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Nomination for new state Office of Wellness and Resilience to focus on 'trauma-informed care'

Tia Roberts Hartsock, director of the Office of Wellness and Resilience
Office of Gov. Josh Green
Tia Roberts Hartsock, director of the Office of Wellness and Resilience

The state Legislature passed a bill to establish an Office of Wellness and Resilience last year, and late last month, Gov. Josh Green nominated Tia Roberts Hartsock to lead it.

"The big hope is to really look at taking a deeper dive into why and how to address the disproportionate number, the disproportionate representation, of those who are Native Hawaiian, those who are Micronesian that are represented — over-represented — in our systems, (and) to improve the way that we respond to people suffering and struggling in our communities," Hartsock said during a Friday interview.

Hartsock, with more than 20 years of mental health and criminal justice experience and currently a project director at the state Department of Health’s Child and Adolescent Mental Health Division, said trauma-informed care is a prevailing thread to tackle these issues.

"Trauma-informed care is an approach based on a knowledge of how trauma impacts our behaviors, how it impacts our brain development," Hartsock said. "It is based upon the concept that trauma is pervasive and understanding how it interrupts trajectories of brain development."

It's the idea that our lived experiences, including trauma "inform how we show up, how we behave, how we cope, how we manage stress."

Hartsock is the chair of the state's trauma-informed care task force, which meets monthly and is working on initiatives to specifically address the state’s issues, while staying true to its culture.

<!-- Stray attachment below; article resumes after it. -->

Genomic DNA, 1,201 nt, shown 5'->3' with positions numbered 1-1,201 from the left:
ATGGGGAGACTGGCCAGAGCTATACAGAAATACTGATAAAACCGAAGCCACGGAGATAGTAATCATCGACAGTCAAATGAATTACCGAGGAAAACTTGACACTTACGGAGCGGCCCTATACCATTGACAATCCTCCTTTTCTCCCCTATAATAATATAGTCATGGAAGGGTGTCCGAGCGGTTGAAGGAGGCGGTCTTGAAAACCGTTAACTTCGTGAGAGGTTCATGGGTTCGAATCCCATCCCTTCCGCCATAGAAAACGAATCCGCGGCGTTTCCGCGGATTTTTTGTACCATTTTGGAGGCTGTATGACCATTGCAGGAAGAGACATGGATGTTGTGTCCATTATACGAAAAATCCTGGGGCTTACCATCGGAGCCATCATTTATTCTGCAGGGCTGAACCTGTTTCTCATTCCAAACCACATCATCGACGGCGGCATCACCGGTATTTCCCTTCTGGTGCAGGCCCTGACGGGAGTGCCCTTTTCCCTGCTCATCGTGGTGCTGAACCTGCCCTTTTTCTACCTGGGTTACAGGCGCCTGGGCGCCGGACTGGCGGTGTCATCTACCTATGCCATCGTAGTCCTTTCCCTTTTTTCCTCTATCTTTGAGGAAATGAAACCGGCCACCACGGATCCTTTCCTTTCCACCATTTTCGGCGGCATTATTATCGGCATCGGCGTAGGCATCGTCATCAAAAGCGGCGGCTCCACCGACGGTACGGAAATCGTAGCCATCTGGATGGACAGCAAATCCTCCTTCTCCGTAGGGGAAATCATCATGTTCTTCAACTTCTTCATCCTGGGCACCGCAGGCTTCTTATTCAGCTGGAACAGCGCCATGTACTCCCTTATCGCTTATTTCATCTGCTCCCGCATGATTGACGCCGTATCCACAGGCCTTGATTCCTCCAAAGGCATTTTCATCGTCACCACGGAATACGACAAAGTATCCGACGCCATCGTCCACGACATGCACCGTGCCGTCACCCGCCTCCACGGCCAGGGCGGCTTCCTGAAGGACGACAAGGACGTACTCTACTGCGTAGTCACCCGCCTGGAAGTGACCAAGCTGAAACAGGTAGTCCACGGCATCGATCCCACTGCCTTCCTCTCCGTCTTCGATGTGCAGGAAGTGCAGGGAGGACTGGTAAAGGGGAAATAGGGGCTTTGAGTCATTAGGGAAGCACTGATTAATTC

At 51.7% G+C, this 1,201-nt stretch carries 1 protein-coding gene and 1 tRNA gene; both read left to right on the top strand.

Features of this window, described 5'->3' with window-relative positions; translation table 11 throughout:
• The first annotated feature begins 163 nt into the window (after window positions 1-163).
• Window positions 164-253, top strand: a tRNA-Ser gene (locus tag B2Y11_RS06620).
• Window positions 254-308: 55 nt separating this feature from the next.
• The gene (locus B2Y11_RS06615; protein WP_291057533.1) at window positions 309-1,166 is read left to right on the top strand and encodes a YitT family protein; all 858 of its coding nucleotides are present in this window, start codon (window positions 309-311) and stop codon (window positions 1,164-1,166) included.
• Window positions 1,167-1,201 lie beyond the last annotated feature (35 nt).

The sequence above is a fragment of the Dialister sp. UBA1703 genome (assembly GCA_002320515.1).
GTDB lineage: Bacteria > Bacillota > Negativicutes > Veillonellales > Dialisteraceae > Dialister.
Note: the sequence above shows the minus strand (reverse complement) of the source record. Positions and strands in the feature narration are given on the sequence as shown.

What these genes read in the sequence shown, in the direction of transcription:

"We have been trying to, over the past year and a half, trying to develop that approach and define what the concepts mean to us, identify practitioners that are doing the work here, create opportunities to discuss what cultural practices are research-based to which are healing, which are effective, which build resilience," Hartsock said. "We're also creating definitions for ourself as it relates to what it means to be trauma-informed as a state, and identify the ways in which communities are successfully implementing these principles."

Hawaiʻi is the first in the nation to set up a statewide Office of Wellness and Resilience, which will be temporarily housed in the governor's office. Hartsock sees working with the state Department of Education, Health Department, Human Services and Judiciary as well as nonprofits will be important to make change.

"All of these departments have their own little ways of implementing trauma-informed care," she said.

Hartsock said the pandemic also exposed experiences like burnout and compassion fatigue in the workforce, which is another area she'd like to tackle.

"I think it's a huge opportunity with amazing timing to really impact and address the unmet mental health needs of our communities that were already struggling," Hartsock said.

Before getting started, Hartsock will still need approval from the state Legislature this month.

Sabrina Bodon was Hawaiʻi Public Radio's government reporter.
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